Good Things in Small Packages—Staging Tips for the Small Home

Recently, I received a request from a friend in the midst of a not-uncommon situation.  Her husband received a promotion and job transfer to a neighboring state.  While the promotion was welcome, the transfer was unexpected and stressful.  The family had to relocate within weeks, and absolutely did not want to be in a two mortgage situation.  When I visited their Killearn Acres home, I found one of my most common challenges—staging a small home for a quick sell.  Following a fast staging process, my friend’s home sold for asking price the day after their first open house.

By far the largest percentage of homes on the market in our area are “3/2’s” or three bedroom, two bath “starter” homes.  These homes are generally under 1,600 square feet and are on small lots.  Small homes share many staging challenges, most of which are easy and inexpensive to overcome.  Here are my top tips for staging a small home for a top-dollar sale.

Highlight Selling Points:  If your home has hardwood floors, be sure to show them off.  This sounds like common sense, but I often have sellers with huge area rugs covering hardwood floors, particularly in living areas.  Not only does this hide the beautiful wood flooring—a top buyer’s request—it also makes a small room feel even smaller.  Remove the large rug and opt for a smaller, neutral option.  The same goes for bathrooms.  Opt for one bath mat, and showcase your tile.

Maximize Spacious Feel:  In every room, you want to have the minimal amount of furniture and arrange it in such a way as to create a natural flow.  This can be as simple as taking a leaf out of your dining table and removing a few chairs to create a more spacious feeling dining area; trading out an oversized chair and coffee table for smaller options in a family room; or moving down a bed size in bedrooms. 

Keep it Light:  Take every opportunity to lighten up your home’s interior.  Light, neutral colors make rooms feel larger.  If your home has an open concept, avoid “accent” walls in dark colors, as this makes the space feel smaller.  Another very simple tip is to remove dark window coverings and replace them with light-colored curtains or sheers.  Light curtains allow more light into the room—always desirable—and won’t give your rooms a “choppy” feel.  White shower curtains and bath linens also help to make your bathrooms feel fresh, light and clean.  Finally, always make sure you have adequate lighting in each room, with the appropriate wattage bulbs recommended for each lamp and light fixture.  Prior to your open house, ensure all window blinds and window coverings are open to allow natural light to flood your home.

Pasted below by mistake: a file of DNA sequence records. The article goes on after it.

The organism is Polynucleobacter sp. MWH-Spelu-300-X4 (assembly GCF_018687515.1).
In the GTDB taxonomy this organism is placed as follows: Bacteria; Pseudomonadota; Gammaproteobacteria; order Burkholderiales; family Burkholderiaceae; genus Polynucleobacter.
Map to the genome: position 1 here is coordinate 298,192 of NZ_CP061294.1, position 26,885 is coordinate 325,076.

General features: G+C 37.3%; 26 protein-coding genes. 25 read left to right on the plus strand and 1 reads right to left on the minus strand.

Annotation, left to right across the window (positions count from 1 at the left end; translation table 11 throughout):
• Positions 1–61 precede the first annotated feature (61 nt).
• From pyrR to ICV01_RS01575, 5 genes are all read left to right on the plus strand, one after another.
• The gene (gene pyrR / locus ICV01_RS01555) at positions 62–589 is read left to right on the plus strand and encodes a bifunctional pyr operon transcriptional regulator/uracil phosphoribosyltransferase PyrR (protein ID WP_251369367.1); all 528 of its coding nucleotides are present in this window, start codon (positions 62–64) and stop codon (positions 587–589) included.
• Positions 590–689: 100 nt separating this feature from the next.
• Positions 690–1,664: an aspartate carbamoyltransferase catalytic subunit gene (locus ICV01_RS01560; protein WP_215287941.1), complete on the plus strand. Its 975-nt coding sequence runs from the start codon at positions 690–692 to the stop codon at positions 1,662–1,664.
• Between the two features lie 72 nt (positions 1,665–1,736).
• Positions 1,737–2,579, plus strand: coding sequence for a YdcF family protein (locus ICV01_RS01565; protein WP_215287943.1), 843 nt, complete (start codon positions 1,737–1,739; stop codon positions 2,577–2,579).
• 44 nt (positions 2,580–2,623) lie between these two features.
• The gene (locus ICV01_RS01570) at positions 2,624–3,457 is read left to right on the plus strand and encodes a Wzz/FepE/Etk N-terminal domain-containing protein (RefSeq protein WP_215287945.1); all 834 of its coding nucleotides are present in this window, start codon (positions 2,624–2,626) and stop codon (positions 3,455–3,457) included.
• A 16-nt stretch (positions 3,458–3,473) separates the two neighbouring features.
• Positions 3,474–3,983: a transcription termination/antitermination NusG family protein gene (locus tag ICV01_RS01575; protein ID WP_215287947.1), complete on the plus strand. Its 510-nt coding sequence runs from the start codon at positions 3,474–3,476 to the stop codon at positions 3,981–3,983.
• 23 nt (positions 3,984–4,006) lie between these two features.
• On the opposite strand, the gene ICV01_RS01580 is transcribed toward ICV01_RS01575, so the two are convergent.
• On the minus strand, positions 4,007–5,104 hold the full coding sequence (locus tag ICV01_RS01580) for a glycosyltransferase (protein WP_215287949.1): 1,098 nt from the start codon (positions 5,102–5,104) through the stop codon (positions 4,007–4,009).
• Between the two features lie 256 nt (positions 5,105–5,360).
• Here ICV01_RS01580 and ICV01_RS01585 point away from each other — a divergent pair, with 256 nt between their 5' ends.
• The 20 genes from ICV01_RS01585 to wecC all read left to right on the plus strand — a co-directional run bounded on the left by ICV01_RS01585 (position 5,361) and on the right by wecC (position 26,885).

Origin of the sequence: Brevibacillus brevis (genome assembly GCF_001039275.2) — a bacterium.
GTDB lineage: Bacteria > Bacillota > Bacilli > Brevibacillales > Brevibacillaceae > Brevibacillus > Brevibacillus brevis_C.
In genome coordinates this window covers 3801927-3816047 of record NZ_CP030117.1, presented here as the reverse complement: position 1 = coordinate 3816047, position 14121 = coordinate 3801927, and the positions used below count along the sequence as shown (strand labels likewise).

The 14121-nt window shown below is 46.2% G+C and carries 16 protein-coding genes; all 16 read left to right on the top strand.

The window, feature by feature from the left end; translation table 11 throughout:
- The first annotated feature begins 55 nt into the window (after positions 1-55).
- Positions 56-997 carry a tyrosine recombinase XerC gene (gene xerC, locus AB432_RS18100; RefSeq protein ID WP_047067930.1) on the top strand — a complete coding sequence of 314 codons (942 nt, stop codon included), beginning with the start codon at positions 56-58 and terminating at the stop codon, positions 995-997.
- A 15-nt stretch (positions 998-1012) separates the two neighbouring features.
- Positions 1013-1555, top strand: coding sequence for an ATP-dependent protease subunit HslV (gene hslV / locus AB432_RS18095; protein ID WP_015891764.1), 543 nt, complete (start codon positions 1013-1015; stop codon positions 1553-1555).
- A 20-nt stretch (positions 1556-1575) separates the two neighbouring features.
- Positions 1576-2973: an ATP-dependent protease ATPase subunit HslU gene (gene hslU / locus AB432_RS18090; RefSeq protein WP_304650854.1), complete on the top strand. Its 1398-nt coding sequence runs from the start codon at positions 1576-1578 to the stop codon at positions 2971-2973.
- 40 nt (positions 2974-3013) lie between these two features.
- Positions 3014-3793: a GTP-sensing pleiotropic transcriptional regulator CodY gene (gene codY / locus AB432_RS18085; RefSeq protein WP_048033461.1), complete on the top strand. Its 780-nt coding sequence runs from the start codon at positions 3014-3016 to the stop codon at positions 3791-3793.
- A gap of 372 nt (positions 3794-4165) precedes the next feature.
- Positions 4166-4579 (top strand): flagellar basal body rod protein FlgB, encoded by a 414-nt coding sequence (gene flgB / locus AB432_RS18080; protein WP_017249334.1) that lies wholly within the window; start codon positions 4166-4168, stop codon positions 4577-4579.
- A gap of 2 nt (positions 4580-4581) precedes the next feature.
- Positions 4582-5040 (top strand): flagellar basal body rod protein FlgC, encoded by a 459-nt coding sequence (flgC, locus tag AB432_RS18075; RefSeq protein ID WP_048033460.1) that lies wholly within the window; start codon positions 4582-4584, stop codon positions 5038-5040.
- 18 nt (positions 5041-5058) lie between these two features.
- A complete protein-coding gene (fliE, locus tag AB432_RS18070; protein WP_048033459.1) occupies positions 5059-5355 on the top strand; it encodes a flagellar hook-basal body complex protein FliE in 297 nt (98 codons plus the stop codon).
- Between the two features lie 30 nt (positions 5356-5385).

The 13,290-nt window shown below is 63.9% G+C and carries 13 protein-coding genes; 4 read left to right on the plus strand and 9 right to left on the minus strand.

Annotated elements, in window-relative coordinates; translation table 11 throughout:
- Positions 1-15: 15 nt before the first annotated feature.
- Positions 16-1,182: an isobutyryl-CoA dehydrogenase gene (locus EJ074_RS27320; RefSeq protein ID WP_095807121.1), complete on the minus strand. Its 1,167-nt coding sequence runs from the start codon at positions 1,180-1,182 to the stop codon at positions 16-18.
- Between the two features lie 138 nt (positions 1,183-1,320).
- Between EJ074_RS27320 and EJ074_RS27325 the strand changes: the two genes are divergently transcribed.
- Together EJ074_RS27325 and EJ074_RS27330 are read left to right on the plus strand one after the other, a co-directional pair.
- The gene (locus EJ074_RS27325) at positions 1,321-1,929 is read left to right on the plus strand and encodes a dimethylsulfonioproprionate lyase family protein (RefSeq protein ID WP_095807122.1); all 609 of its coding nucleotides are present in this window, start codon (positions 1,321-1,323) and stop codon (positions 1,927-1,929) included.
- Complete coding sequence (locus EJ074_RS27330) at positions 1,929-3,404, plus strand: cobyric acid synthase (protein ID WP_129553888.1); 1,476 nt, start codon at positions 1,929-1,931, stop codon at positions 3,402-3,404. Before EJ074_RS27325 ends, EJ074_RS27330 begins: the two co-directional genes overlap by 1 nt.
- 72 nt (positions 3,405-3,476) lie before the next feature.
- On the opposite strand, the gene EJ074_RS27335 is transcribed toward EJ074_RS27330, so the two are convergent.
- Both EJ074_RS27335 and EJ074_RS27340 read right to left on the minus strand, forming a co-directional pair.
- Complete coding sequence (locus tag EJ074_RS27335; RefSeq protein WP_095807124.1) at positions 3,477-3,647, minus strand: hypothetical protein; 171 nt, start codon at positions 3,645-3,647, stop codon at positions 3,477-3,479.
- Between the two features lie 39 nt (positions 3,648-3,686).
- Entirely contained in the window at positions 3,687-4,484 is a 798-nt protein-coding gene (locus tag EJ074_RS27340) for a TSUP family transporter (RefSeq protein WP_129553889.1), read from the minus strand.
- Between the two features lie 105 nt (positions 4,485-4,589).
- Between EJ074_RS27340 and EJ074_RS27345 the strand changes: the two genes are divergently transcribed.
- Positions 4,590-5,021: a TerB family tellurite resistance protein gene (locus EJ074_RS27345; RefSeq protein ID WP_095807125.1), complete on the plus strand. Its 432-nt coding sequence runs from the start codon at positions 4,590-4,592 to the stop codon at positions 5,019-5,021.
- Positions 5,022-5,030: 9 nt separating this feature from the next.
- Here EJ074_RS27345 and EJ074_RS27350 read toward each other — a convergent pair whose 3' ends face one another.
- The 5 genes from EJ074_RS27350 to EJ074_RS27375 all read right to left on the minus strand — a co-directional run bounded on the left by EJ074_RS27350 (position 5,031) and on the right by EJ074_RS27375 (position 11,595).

Curb Appeal:  The most common curb appeal challenge I find with smaller homes is over-sized foundation plantings.  With my friend’s home, the issue was boxwood shrubs that had grown to huge proportions at both corners of her garage.  Not only did these shrubs make the home feel smaller, they also created a safety hazard at the front entry (they were large enough that someone could have hidden behind them).  The shrubs were easily pruned back to the stump and removed, and replaced with attractive liriope plants that are evergreen, and will never become overgrown.  Another common issue I find with curb appeal is lack of mulch.  Mulch is by far the quickest fix for curb appeal, delivering a big bang for your buck.  I recommend pine straw mulch to all of my clients.  Not only is it an attractive southern classic, it’s also a sustainable option, unlike other mulch products which destroy or damage trees.  Avoid dyed mulches which give an unnatural, harsh look.